Meeting Professionals International, (MPI), the world’s largest meeting and event industry association, released the “State of Inclusion in Meetings & Events” report that explores how and to what extent event professionals plan for inclusivity and diversity, knowledge gaps in this area and best practice examples for the creation of inclusive experiences. Among the many takeaways, the report highlights that male and extroverts are best served by the meeting and events industry, with introverts being least-served.
The report is part of MPI’s pan-industry initiative to determine the current state of inclusion in the global meeting and event industry and offer education and tools to make meeting experiences more welcoming. As part of the initiative, MPI partnered with New York University’s Jonathan M. Tisch School of Hospitality to conduct an exhaustive literature review, research study, interviews and an MPI member survey that received 1,087 responses.
As awareness of diversity and inclusion has grown in the business community during the last 10 years, so does the understanding of its complexity. MPI explored the following areas of diversity: ability, culture, demographic characteristics, health, personal characteristics and professional background. Highlights of the report included:
•Meeting professionals say the groups best-served by the event industry are male and extroverted attendees. They say introverted attendees are least-served. To balance this situation, in the report experts suggest that meeting professionals use technology to allow delegates to ask questions in alternative ways, as well as assigning seating at lunch time to create new connections and reduce awkwardness.
•20 percent of respondents said they include diversity and inclusion initiatives to comply with legal requirements and 31 percent use diversity and inclusion to respond to guest expectations.
•40 percent of respondents said they don’t have all the information/knowledge needed to plan inclusive experiences.
•56 percent of respondents said their organization has a written diversity and inclusion policy.
•In terms of making registration more inclusive of diverse populations, many meeting professionals felt that it was challenging to make the registration form both short andcomprehensive.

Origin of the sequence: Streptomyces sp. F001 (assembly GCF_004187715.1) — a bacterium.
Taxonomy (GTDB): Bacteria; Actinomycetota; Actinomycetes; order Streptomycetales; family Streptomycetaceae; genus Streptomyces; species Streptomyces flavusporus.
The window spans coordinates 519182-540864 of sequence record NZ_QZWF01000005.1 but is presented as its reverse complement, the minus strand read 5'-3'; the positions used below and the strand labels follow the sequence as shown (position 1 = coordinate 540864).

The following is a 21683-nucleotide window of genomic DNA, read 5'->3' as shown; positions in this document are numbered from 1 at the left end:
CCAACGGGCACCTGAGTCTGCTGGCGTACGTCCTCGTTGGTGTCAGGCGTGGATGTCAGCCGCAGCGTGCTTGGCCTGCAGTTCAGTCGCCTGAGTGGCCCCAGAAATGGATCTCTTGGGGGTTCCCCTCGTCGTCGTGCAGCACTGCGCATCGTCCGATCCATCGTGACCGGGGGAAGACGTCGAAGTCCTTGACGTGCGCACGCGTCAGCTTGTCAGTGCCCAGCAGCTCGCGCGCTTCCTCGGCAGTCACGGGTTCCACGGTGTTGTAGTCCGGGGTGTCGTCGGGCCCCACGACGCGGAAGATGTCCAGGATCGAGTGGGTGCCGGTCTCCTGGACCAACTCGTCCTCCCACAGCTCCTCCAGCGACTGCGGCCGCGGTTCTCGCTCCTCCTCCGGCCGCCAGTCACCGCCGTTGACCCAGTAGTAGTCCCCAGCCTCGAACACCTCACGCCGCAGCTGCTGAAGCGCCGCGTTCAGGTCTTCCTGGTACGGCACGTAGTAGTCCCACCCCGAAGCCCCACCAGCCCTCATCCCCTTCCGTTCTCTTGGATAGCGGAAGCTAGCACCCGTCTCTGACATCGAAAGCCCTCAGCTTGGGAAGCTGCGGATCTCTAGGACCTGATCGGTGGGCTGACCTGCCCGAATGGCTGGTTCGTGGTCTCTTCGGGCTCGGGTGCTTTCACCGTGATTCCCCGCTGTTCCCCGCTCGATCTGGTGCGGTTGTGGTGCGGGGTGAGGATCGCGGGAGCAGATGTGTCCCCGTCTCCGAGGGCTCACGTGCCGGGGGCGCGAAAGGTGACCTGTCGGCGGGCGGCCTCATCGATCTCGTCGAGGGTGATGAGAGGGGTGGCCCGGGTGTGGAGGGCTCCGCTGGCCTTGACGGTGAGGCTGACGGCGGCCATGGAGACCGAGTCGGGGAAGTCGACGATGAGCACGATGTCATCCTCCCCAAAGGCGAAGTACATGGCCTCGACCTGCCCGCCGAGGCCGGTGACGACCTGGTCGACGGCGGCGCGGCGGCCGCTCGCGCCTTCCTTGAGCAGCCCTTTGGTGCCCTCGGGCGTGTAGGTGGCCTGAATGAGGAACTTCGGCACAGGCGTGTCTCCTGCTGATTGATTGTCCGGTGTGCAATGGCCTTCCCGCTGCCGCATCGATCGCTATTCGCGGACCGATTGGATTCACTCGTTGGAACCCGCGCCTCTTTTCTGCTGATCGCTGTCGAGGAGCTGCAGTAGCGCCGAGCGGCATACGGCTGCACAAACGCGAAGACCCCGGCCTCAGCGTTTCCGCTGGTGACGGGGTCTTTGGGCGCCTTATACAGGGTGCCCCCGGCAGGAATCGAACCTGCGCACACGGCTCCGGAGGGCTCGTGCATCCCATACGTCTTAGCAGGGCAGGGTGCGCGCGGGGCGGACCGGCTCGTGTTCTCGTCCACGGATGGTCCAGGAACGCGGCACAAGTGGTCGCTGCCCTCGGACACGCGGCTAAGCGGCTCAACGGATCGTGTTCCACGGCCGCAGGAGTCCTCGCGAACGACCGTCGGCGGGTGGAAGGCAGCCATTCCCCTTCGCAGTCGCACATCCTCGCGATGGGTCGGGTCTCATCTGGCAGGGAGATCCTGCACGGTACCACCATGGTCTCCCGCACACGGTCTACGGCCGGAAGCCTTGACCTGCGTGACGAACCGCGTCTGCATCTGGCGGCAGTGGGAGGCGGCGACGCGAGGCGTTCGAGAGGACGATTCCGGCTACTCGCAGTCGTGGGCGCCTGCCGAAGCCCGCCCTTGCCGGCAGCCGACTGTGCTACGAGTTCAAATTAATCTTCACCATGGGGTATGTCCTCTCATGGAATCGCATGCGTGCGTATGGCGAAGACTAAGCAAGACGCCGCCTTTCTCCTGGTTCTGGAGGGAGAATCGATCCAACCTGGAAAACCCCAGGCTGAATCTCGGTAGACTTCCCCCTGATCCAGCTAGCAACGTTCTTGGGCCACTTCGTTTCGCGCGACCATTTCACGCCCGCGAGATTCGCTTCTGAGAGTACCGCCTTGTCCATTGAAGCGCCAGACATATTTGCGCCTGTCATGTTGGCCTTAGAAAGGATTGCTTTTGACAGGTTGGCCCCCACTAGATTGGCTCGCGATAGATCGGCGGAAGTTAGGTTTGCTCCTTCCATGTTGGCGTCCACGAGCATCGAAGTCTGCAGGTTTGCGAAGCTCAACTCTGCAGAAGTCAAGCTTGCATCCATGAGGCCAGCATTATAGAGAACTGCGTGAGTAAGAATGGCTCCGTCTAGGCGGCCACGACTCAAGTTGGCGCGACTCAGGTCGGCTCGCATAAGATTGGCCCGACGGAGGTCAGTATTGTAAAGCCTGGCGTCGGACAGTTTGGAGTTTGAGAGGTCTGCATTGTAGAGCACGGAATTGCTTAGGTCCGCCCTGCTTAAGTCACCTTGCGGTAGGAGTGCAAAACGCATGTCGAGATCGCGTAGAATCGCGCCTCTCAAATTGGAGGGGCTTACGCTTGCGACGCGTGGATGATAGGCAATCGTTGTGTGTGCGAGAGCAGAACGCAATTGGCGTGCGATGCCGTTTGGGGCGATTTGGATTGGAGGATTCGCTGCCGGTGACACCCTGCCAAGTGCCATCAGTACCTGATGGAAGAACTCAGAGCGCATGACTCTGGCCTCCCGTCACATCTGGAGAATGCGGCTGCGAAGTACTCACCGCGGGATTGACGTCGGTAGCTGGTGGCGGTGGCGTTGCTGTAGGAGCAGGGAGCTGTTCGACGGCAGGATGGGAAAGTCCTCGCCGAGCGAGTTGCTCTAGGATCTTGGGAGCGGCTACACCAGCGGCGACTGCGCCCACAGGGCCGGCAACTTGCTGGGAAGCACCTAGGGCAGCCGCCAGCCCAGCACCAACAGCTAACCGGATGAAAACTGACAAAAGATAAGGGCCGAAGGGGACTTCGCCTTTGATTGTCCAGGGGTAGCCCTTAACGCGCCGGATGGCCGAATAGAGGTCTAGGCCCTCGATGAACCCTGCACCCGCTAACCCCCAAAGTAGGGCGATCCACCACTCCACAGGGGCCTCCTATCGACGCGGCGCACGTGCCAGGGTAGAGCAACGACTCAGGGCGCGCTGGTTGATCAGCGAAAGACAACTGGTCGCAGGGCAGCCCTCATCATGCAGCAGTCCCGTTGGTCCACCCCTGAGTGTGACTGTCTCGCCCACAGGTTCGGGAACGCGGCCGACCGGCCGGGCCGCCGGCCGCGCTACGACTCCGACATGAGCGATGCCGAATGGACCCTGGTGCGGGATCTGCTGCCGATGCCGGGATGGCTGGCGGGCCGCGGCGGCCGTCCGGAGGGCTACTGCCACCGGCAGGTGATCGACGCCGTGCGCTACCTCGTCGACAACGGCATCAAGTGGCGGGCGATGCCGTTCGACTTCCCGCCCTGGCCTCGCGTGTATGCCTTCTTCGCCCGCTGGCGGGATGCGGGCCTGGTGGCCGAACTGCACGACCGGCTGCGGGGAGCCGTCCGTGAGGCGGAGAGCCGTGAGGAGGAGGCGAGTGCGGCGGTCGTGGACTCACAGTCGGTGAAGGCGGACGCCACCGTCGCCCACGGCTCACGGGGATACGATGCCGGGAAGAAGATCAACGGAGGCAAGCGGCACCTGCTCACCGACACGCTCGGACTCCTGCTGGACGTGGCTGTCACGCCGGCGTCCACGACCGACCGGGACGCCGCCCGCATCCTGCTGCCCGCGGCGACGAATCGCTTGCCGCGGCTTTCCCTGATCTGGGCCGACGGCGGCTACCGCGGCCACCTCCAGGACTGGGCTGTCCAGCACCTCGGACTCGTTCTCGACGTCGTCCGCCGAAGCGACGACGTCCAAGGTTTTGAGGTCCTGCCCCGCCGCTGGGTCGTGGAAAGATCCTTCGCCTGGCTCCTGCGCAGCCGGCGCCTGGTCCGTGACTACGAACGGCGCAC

•Rarely do planners share event menus in advance or produce event materials in different languages.
•Half of the time meeting professionals offer different types of seating/furniture to match delegates’ needs/preferences.
•Most of the time action plans are developed to incorporate feedback in future events.
The report also includes best practice recommendations such as creating open-ended questions (e.g. Do you have any dietary preferences?) on registration forms to make them short, but still capture relevant information. For large events, it is good practice to reserve space for attendees with differing abilities and their guests, or to provide them with early access to the space to avoid getting caught in crowds.
“We can’t be afraid to have the conversation,” according to Jessie States, CMP, CMM, director, MPI Academy for Meeting Professionals International. “Industry professionals have said there is a gap in knowledge and education to support the design of inclusive experiences, and MPI takes that seriously. We need to create safe learning environments wherein our community can learn from the experts and from each other about how to design truly welcoming experiences. Diverse audiences make for more powerful meetings, and we continue to create resources
MPI has advocated for inclusion for several years, which helped inform this current initiative. With this in mind, MPI is taking continued action to expand diversity inclusion efforts. Following are a few examples:
•Developed a new Inclusive Event Design certificate program which launched last month. The program includes a four-hour, interactive training session that addresses how to make practical inclusion decisions and the tactics for doing so. Participants will learn the business case or rationale, key principles and strategies and outline of tactics for planning for inclusion.
•Created special interest groups for MPI members to connect with like-minded individuals. Groups include the LGBTQ community, financial and insurance planners, healthcare planners, diversity and inclusion, small business owners, etc.
•Created a new position for a diversity inclusion liaison on the MPI Global Board of Trustees, who works with the board, the new Diversity Inclusion Committee and the MPI community.